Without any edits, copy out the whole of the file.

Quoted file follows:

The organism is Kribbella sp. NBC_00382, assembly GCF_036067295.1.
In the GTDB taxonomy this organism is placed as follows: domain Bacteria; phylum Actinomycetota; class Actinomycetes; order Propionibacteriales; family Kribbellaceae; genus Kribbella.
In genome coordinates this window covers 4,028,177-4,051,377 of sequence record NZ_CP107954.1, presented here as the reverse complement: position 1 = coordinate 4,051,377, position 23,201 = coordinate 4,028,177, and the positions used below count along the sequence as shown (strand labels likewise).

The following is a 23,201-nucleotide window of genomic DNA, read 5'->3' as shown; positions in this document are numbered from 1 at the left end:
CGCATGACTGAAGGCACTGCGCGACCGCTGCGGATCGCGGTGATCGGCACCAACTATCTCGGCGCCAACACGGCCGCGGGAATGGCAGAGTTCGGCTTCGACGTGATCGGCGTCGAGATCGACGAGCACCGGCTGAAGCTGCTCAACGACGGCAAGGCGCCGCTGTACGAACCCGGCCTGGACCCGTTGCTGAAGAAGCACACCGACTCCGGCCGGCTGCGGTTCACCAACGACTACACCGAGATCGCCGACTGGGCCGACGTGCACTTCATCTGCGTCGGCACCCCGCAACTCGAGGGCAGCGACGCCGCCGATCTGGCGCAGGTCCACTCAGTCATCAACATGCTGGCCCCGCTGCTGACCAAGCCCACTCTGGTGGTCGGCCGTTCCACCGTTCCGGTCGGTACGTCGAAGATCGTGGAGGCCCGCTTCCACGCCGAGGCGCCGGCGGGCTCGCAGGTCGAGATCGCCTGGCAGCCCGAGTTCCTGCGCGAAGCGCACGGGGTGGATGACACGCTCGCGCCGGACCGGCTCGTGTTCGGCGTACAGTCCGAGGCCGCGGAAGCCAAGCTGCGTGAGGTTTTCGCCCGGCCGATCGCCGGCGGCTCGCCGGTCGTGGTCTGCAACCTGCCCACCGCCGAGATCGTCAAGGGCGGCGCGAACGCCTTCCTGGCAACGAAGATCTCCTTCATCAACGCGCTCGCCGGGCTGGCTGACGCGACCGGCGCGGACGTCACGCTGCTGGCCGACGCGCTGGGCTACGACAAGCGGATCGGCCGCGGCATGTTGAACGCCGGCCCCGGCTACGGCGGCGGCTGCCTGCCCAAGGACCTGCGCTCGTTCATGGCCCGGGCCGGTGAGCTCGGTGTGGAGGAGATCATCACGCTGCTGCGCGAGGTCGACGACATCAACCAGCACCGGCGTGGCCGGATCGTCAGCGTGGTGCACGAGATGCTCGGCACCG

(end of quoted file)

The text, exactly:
The organism is Kribbella sp. NBC_00382, assembly GCF_036067295.1.
In the GTDB taxonomy this organism is placed as follows: domain Bacteria; phylum Actinomycetota; class Actinomycetes; order Propionibacteriales; family Kribbellaceae; genus Kribbella.
In genome coordinates this window covers 4,028,177-4,051,377 of sequence record NZ_CP107954.1, presented here as the reverse complement: position 1 = coordinate 4,051,377, position 23,201 = coordinate 4,028,177, and the positions used below count along the sequence as shown (strand labels likewise).

The following is a 23,201-nucleotide window of genomic DNA, read 5'->3' as shown; positions in this document are numbered from 1 at the left end:
CGCATGACTGAAGGCACTGCGCGACCGCTGCGGATCGCGGTGATCGGCACCAACTATCTCGGCGCCAACACGGCCGCGGGAATGGCAGAGTTCGGCTTCGACGTGATCGGCGTCGAGATCGACGAGCACCGGCTGAAGCTGCTCAACGACGGCAAGGCGCCGCTGTACGAACCCGGCCTGGACCCGTTGCTGAAGAAGCACACCGACTCCGGCCGGCTGCGGTTCACCAACGACTACACCGAGATCGCCGACTGGGCCGACGTGCACTTCATCTGCGTCGGCACCCCGCAACTCGAGGGCAGCGACGCCGCCGATCTGGCGCAGGTCCACTCAGTCATCAACATGCTGGCCCCGCTGCTGACCAAGCCCACTCTGGTGGTCGGCCGTTCCACCGTTCCGGTCGGTACGTCGAAGATCGTGGAGGCCCGCTTCCACGCCGAGGCGCCGGCGGGCTCGCAGGTCGAGATCGCCTGGCAGCCCGAGTTCCTGCGCGAAGCGCACGGGGTGGATGACACGCTCGCGCCGGACCGGCTCGTGTTCGGCGTACAGTCCGAGGCCGCGGAAGCCAAGCTGCGTGAGGTTTTCGCCCGGCCGATCGCCGGCGGCTCGCCGGTCGTGGTCTGCAACCTGCCCACCGCCGAGATCGTCAAGGGCGGCGCGAACGCCTTCCTGGCAACGAAGATCTCCTTCATCAACGCGCTCGCCGGGCTGGCTGACGCGACCGGCGCGGACGTCACGCTGCTGGCCGACGCGCTGGGCTACGACAAGCGGATCGGCCGCGGCATGTTGAACGCCGGCCCCGGCTACGGCGGCGGCTGCCTGCCCAAGGACCTGCGCTCGTTCATGGCCCGGGCCGGTGAGCTCGGTGTGGAGGAGATCATCACGCTGCTGCGCGAGGTCGACGACATCAACCAGCACCGGCGTGGCCGGATCGTCAGCGTGGTGCACGAGATGCTCGGCACCG